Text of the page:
Chile’s peso gained the most among major Latin American currencies as copper, the country’s main export, rose and a report showed a surprise decline in Chilean unemployment.
The peso strengthened 0.8 percent to 485.89 per U.S. dollar at 9:15 a.m. in Santiago from 489.82 at yesterday’s close.
The currency extended gains after the National Statistics Institute reported an unemployment rate of 6.4 percent in the three months through February compared with the 6.7 percent median estimate of 11 analysts surveyed by Bloomberg. Chile had a jobless rate of 6.6 percent through January.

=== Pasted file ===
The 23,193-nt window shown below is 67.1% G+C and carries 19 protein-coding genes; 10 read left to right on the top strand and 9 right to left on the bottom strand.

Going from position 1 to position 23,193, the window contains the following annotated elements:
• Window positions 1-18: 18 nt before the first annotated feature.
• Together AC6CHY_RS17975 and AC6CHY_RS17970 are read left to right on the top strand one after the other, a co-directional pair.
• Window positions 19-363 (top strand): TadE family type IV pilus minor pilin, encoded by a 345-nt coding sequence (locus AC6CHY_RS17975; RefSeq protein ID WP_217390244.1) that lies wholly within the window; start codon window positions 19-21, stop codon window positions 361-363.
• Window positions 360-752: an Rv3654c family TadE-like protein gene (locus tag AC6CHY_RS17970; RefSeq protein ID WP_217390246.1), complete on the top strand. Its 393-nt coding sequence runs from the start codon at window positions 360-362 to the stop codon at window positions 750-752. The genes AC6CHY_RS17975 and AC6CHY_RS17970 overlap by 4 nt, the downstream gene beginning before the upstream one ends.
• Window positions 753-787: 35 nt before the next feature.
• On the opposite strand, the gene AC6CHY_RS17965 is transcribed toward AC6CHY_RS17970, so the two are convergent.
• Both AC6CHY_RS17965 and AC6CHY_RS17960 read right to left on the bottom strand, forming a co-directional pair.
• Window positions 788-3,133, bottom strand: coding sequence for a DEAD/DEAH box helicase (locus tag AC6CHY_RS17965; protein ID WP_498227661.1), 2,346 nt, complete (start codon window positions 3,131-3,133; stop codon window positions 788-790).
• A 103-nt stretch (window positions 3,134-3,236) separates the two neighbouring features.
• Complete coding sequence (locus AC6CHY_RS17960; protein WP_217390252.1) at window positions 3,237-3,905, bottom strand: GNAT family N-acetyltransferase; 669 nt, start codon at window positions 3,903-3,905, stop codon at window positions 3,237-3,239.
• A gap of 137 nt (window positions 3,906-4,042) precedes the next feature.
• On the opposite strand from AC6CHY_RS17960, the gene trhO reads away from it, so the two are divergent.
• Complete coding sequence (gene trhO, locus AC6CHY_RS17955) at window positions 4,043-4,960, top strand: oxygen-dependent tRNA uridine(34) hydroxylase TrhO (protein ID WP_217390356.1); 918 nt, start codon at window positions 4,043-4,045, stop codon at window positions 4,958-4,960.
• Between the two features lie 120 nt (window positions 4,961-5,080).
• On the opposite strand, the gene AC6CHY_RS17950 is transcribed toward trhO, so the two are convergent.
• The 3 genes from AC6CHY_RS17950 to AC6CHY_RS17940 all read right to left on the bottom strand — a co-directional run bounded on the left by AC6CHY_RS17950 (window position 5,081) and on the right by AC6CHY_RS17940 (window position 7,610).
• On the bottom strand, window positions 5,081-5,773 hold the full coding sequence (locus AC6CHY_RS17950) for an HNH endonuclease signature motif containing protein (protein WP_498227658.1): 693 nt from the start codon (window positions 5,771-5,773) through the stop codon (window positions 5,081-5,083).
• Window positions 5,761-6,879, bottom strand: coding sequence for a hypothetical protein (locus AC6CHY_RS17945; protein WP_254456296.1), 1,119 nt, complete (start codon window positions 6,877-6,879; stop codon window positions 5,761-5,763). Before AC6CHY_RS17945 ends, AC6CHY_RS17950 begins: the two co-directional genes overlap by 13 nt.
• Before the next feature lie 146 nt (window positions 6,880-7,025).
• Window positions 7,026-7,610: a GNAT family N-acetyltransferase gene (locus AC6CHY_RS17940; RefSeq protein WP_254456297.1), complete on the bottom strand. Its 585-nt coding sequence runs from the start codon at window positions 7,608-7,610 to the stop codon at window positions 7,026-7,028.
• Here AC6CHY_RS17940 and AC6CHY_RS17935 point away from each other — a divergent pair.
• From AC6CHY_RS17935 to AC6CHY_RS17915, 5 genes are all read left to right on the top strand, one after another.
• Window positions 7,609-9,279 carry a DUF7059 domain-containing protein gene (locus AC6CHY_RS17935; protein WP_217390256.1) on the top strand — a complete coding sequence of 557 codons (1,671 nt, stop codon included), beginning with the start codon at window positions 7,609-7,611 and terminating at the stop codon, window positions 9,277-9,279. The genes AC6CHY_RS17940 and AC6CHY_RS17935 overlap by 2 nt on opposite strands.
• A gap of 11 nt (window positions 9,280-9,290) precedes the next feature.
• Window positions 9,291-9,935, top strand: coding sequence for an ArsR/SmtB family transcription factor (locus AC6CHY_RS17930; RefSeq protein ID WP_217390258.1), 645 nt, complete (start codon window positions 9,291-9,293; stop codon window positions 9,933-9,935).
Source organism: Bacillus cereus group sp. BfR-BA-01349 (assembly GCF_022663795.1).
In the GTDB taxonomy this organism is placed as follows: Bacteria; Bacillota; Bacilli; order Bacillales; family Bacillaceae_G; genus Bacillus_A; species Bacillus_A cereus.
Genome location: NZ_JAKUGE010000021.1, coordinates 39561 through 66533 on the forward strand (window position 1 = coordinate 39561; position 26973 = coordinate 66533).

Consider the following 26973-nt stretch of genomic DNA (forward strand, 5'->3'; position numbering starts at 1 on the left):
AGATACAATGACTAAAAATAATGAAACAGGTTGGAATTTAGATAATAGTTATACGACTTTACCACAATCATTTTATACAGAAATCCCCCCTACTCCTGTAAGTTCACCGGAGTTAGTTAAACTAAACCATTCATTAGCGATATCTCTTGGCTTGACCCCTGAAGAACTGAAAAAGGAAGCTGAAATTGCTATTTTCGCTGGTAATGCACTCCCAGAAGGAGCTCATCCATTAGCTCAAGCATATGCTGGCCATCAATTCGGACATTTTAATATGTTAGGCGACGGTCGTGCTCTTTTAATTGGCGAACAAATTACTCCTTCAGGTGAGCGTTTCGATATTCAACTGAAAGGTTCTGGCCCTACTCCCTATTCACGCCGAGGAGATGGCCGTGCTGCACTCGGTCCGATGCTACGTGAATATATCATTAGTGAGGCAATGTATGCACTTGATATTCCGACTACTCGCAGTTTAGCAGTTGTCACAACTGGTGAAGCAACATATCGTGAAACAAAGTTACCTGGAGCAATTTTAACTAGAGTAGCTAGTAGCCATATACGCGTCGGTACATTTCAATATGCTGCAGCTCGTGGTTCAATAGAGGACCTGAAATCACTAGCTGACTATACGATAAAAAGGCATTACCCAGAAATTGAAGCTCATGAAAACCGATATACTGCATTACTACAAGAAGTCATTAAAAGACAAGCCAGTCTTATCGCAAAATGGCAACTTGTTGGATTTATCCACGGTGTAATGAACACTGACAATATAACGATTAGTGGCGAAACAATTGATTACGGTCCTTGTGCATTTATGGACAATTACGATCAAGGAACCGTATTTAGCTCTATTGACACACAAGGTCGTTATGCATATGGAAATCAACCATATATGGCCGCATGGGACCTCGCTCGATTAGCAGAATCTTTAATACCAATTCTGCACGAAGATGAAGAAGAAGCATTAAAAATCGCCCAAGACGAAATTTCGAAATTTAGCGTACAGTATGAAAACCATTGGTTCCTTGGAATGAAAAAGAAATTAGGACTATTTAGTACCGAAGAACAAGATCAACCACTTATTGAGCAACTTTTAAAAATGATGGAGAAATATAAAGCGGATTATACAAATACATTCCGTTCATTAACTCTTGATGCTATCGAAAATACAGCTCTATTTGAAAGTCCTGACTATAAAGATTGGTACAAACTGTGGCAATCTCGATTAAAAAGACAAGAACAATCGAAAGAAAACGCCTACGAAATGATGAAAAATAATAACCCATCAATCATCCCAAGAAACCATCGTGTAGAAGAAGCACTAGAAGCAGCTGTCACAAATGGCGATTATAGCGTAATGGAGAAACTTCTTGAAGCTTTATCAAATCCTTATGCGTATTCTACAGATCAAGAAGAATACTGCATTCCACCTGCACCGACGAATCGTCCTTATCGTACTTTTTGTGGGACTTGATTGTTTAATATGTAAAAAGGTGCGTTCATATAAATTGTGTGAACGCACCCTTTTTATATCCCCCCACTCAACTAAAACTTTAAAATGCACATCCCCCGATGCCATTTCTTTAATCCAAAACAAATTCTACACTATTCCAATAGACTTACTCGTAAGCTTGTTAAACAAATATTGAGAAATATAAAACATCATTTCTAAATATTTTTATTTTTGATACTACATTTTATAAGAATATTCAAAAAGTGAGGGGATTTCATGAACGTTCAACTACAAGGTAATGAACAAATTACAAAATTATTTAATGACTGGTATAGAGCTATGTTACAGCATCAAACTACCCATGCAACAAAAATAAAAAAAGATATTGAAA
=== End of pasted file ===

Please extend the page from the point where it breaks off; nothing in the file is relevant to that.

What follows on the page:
Copper, set for the biggest quarterly gain since 2010, rose in London as equities and the euro climbed amid speculation European officials will increase funds for rescuing indebted nations. Copper for three-month delivery climbed as much as 1.4 percent in London today. Prices are up 11 percent this quarter, the most since the three months through December 2010.
Copper accounts for more than half of Chile’s exports.
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